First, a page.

Jobs safe after workers vote yes to Tata steel rescue deal

Thousands of steelworkers have agreed to a rescue deal with Tata, the company that owns the Port Talbot steel plant, reports Sky News.

A ballot has been open to 10,000 members of staff for the last two weeks, with sources telling Sky News that it has caused friction between the unions and employees.

Around a quarter of those who voted at each union said no to the proposals.

The deal agreed on Wednesday will safeguard thousands of jobs and will guarantee £1bn worth of investment over the next ten years.

It comes at a price to peoples’ pensions though it should help avoid the British Steel Pension Scheme (BSPS) from having to be taken over by the Pension Protection Fund (PPF) lifeboat scheme.

The final salary scheme will now close and a defined contribution scheme will be set up in its place.

Voting figures from Community union members showed 72 per cent in favour and 28 per cent against the changes, with a 76% to 24% split among Unite members and a 74 per cent to 26 per cent divide at the GMB.

Community general secretary Roy Rickhuss said: “Steelworkers have taken a tough decision and have shown they are determined to safeguard jobs and secure the long-term future of steelmaking.

“Nobody wanted to be in this situation, but as we have always said, it is vital that we now work together to protect the benefits already accrued and prevent the BSPS from free-falling into the PPF.”

Michael Hutil, who has worked at the plant for decades, told Sky News: “They should have voted against it. I put 26 years into that plant so it’s a big part of my working life.”

“I think we deserve, with the effort we put in over the years, that we are not penalised in our retirement,” he added.

Some steel workers have said they’ve lost trust in the unions and feel that they have been “sold down the river”.

It is understood that younger workers were keen to agree a deal with Tata, whilst those approaching retirement voted against it.

Councillor Tony Taylor, who worked at the steelworks for more than 40 years, told Sky News: “If I was a young man with a family, I would have voted ‘Yes’. You can’t blame them. They have to protect the future of their family.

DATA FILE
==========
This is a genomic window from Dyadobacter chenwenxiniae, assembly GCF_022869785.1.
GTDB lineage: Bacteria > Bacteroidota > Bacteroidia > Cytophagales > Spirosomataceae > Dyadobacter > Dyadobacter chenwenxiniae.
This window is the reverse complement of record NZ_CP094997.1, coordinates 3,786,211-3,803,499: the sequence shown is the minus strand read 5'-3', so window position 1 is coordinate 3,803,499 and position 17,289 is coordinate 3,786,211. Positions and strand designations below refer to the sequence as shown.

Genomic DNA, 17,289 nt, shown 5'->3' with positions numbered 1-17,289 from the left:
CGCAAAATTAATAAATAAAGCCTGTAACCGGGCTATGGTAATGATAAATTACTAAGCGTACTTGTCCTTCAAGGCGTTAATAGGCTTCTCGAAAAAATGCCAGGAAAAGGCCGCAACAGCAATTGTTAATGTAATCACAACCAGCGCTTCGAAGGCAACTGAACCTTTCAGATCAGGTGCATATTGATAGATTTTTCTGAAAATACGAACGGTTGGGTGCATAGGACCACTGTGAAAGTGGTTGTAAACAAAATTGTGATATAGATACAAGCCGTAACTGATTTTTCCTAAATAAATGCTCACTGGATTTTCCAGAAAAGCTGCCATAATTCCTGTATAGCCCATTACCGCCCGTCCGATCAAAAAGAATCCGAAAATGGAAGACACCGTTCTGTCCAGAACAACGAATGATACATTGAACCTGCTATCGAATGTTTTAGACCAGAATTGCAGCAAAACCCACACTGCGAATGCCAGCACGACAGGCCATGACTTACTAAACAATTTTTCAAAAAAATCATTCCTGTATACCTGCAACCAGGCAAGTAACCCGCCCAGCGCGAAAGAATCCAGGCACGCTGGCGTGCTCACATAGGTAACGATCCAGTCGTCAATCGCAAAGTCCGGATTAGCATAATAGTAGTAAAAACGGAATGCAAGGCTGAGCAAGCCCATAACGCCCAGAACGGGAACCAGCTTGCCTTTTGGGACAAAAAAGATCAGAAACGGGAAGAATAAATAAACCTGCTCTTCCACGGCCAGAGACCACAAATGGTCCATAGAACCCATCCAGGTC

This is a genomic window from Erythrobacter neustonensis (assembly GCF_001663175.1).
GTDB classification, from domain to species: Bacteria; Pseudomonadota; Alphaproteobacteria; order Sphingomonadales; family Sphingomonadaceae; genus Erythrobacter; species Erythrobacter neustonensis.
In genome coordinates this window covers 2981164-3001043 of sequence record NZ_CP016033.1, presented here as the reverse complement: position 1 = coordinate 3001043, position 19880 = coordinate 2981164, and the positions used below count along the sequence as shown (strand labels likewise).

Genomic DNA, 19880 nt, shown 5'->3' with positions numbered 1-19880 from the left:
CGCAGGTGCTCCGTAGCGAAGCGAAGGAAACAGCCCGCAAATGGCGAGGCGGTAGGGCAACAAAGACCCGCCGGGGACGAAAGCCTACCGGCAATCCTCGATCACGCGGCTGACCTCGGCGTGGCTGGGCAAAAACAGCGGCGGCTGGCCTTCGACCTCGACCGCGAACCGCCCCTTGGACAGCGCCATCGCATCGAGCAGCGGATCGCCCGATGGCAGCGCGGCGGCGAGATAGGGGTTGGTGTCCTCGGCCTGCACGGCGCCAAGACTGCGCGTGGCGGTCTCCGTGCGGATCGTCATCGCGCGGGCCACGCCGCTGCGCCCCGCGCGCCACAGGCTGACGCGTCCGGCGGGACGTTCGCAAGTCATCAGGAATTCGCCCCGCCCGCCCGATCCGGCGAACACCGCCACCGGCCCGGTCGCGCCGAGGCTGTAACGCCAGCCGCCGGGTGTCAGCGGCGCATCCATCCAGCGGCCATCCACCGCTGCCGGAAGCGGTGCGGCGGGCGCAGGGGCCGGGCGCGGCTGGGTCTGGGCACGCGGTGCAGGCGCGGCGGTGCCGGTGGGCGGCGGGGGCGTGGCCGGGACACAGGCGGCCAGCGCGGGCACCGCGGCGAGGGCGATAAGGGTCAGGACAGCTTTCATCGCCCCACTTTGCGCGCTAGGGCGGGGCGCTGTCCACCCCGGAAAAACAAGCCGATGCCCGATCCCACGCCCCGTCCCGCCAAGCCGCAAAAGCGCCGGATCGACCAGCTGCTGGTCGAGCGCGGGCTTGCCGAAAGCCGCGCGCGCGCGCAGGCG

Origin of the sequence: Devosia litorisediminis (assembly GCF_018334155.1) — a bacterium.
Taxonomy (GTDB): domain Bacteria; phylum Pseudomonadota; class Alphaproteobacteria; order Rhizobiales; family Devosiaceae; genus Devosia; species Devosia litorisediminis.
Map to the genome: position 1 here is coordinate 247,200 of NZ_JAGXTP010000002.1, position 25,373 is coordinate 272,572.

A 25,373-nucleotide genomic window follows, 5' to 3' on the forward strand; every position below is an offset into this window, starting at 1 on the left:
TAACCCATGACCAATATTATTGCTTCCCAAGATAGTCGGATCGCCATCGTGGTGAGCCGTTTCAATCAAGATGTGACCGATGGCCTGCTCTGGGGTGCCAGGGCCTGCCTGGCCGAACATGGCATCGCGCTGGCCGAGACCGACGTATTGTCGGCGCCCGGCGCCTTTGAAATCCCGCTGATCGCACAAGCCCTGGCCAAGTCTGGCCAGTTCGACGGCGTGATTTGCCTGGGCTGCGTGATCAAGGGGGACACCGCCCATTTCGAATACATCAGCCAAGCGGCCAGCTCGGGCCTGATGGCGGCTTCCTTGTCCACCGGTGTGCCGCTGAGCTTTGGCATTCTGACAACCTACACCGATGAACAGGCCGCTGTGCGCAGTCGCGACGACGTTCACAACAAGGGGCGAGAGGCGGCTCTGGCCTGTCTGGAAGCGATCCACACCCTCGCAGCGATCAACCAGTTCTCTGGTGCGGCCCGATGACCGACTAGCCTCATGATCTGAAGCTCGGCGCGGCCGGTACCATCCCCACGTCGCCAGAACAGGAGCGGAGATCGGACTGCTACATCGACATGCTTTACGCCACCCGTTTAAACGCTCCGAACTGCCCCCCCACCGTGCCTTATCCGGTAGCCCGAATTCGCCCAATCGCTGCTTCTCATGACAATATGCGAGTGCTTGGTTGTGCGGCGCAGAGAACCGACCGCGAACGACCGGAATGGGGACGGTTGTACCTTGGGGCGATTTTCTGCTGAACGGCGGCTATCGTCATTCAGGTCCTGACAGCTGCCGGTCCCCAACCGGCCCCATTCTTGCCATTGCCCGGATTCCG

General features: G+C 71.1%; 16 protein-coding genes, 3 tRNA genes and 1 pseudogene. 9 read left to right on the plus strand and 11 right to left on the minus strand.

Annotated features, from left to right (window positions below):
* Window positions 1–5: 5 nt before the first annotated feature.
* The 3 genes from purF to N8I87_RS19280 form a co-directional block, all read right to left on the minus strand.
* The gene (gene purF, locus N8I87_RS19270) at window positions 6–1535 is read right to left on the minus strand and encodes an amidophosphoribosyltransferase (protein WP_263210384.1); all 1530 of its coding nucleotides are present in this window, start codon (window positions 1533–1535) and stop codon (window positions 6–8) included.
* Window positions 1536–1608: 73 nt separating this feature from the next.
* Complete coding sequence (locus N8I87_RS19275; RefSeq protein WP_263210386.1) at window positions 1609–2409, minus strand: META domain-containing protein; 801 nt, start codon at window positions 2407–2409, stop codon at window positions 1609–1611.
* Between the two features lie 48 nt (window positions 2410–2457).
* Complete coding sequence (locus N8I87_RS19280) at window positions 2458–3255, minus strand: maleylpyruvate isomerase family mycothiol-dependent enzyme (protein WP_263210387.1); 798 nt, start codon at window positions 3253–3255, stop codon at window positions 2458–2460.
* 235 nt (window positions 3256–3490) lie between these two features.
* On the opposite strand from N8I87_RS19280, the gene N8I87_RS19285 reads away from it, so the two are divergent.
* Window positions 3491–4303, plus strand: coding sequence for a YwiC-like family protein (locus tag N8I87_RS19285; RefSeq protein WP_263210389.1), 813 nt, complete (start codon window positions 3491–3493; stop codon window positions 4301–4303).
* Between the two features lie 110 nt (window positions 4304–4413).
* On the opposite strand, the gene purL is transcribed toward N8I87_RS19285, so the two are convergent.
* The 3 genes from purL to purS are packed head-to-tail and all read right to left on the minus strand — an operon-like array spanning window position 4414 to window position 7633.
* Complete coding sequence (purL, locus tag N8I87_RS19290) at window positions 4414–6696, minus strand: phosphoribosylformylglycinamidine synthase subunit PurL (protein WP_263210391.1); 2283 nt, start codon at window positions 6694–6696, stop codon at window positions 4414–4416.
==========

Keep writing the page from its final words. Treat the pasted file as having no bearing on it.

“The primary concern of having a job overrides everything else, but I hope Tata can step up to the plate and give guarantees”.

There have been months of uncertainty in Port Talbot. Workers faced losing their jobs when Tata’s UK business was put up for sale in March, amid falling steel prices.

The UK and Welsh governments stepped in to offer financial support, but the company’s pension scheme put buyers off.

In recent weeks, politicians have waded into the debate, with one urging workers to vote against a deal with Tata.

Although today’s result will secure jobs, it will undoubtedly result in smaller pension payouts.

Analyst Laith Khalaf said: “You can’t get away from the fact that it is going to mean smaller pensions for those workers involved.

“If they didn’t take up this deal they could have ended up with smaller pensions anyway because the company could have folded and the pension scheme may have ended up in the pension lifeboat and that would have meant smaller pensions in any case”.

Now that the rescue package has been approved, there has been speculation that Tata Steel will look to complete a merger of its European operations with ThyssenKrupp, the German industrial conglomerate.

A Government spokesman said: “This positive vote is an important step forward for the future of Port Talbot and Tata Steel in the UK and it is now vital that all parties work together to deliver on the agreed proposals.”